Motivate by connecting choices to results

“Coaching for consequences” connects decision makers’ results to their choices

An increasingly popular leadership and sales style is the coaching (or facilitative) style. Among the advantages of this style are that it encourages people to explore their own motives, make choices and take action. A key component of this style involves pointing out the likely consequences of actions, or what I call “coaching for consequences.” I have two stories for you to illustrate this concept. (Each paraphrases an actual situation I’ve encountered.)

First example: after talking with me over a period of weeks about ways to wake up the internal motivation in his employees, one of my clients, “G”, recently had the following exchange with one of the managers working for him, “M”.

G: You know M, I’ve noticed that fairly regularly you get to work about 10 to 15 minutes after we open. Am I pretty close?

M: Yes, I’ve been late a lot lately. I really don’t know why; I wish I could do something about it.

G: I’ve also noticed that you seem stressed when you start late, and the stress can last for a long time. What have you noticed?

M: I really hate being late. It always takes me hours to get back to where I want to be and feel like I’m caught up.

G: As your manager, I need to tell you that I’m concerned about the example you are setting for the people working under you. I’m also concerned that your stress might be affecting them and bringing down their performance. What do you think about this?

M: I agree with you. My being late is definitely not good for them.

G: Here’s what I’m wondering. What would happen if you did whatever you had to do to get in a little early every day instead getting in late? How would this make you feel in terms of your stress level, and how would this affect your people?

M: You know, I’d probably feel a lot better and my work would go better and I’d be a more effective manager, too.

G: What are you going to do?

M: I’m going to figure out how to get in early from now on. Thanks — I think I know what to do now.

Guess what happened? The short answer is: it worked. This guy started coming in early and was able to keep it up because he quickly became accustomed to the consequences he experienced, including relief from stress.

Second example: this week I met with a potential client who told me he wants to stop procrastinating in answering his email. We talked about the amount of money and the stress he thought it was costing him. Then I said: “A few minutes ago, you thanked me for answering on Saturday night the e-mail you sent Friday afternoon. When you sent it I was out of the office and couldn’t reply right away. I replied as soon as possible because I thought you might appreciate it. So: how did it feel when you received it?” My client admitted that it had felt really good to get that response, and he recognized an opportunity. He resolved to start giving that emotional satisfaction to his customers. When squarely presented with consequences — feeling bad and losing money by procrastinating, taking pride in delivering satisfaction to people who matter — choosing appropriate action seemed much easier.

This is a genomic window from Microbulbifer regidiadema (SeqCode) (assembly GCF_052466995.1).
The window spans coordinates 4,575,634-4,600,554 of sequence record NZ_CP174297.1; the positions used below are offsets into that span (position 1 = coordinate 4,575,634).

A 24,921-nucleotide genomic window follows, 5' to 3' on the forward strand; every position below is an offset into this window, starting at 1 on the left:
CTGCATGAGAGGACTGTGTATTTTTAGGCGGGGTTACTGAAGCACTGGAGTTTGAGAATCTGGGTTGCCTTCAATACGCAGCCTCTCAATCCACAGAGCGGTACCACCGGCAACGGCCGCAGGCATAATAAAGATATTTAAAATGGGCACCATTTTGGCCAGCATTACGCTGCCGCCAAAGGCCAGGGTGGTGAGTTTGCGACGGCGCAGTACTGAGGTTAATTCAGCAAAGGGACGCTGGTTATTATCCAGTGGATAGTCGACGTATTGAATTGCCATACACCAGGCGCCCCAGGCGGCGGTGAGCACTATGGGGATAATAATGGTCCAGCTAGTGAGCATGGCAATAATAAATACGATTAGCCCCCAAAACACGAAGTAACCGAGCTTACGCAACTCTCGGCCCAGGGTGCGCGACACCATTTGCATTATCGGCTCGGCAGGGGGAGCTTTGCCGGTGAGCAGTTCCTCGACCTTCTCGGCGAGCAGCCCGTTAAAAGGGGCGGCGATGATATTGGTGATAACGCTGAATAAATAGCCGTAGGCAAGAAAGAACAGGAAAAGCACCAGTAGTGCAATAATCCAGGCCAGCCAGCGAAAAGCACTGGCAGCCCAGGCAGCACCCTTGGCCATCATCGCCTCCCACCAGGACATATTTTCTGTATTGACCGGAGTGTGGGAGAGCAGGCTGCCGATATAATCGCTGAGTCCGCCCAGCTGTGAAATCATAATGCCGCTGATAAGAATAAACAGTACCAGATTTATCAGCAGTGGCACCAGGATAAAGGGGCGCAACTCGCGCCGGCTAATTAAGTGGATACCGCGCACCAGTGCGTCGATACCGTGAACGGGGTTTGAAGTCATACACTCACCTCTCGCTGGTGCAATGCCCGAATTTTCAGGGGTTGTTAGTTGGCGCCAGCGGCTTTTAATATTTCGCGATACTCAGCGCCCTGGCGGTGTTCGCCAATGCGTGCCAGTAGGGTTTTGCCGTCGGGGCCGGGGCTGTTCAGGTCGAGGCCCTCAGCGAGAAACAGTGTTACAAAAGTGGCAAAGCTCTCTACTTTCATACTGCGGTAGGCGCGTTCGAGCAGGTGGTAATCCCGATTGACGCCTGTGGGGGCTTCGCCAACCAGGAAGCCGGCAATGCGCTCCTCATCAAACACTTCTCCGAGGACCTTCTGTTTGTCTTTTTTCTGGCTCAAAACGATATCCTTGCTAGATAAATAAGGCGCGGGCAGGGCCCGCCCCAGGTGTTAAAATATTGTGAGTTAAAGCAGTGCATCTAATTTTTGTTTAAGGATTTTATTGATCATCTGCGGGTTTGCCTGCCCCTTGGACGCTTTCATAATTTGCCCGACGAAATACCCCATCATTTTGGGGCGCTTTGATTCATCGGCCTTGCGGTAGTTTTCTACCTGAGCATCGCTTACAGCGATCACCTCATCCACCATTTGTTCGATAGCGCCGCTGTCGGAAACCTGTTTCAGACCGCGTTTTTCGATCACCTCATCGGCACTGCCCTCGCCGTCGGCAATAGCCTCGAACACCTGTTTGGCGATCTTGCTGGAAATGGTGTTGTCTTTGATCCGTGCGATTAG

The role of the consequences coach in both of these examples was to help point out both the positive and negative consequences that flow from a particular course of action.

Please notice that in neither example did the coach (including the boss, contrary to popular stereotype) add the consequence of getting mad at and/or intimidating the person who was having trouble getting their job done! In fact, psychologist H. Stephen Glenn has pointed out that getting angry at someone for making the “wrong” decision shifts focus away from making a good choice based on consequences and makes the decision about the other person’s aggressiveness. Think for a moment about dealing with somebody who is really angry. Their anger may change or even dominate the decision made in the short run, but little learning is done or ongoing behavior change accomplished by the decision maker. In fact, when the anger or the angry person is no longer part of the picture our decision maker will probably have just as much difficulty making a good choice as before.

In a broader perspective, although decision by intimidation can bring about a short term decision we want someone to make, it doesn’t contribute to the development of either high delegation leader-team relationships or high trust seller-buyer relationships.

Designing Consequences. Glenn identifies “natural consequences” as those things which inevitably result from the actions we take. “What goes up must come down” comes to mind, or maybe “we’re going nowhere with no gas in our tank.” Glenn also encourages leaders to create “logical consequences” which motivate decision makers without punishing them (where getting mad and yelling would be considered a form of punishment). In line with Glenn’s thinking, consequences that are created to facilitate good decision making should be 1) PROPORTIONATE – not excessive or trivial considering the circumstances, 2) OBJECTIVE – not motivated by anger or retribution, and 3) CONNECTED – causally linked to the action being discussed.

For example, a logical consequence for someone who fails to keep reimbursement records might be to expect them to pay undocumented expenses out of their own pocket. This consequence is proportionate in a pound for pound sense; objective because anger or a desire to punish don’t enter into it; and connected because it arises only when records aren’t kept for the expenses in question.

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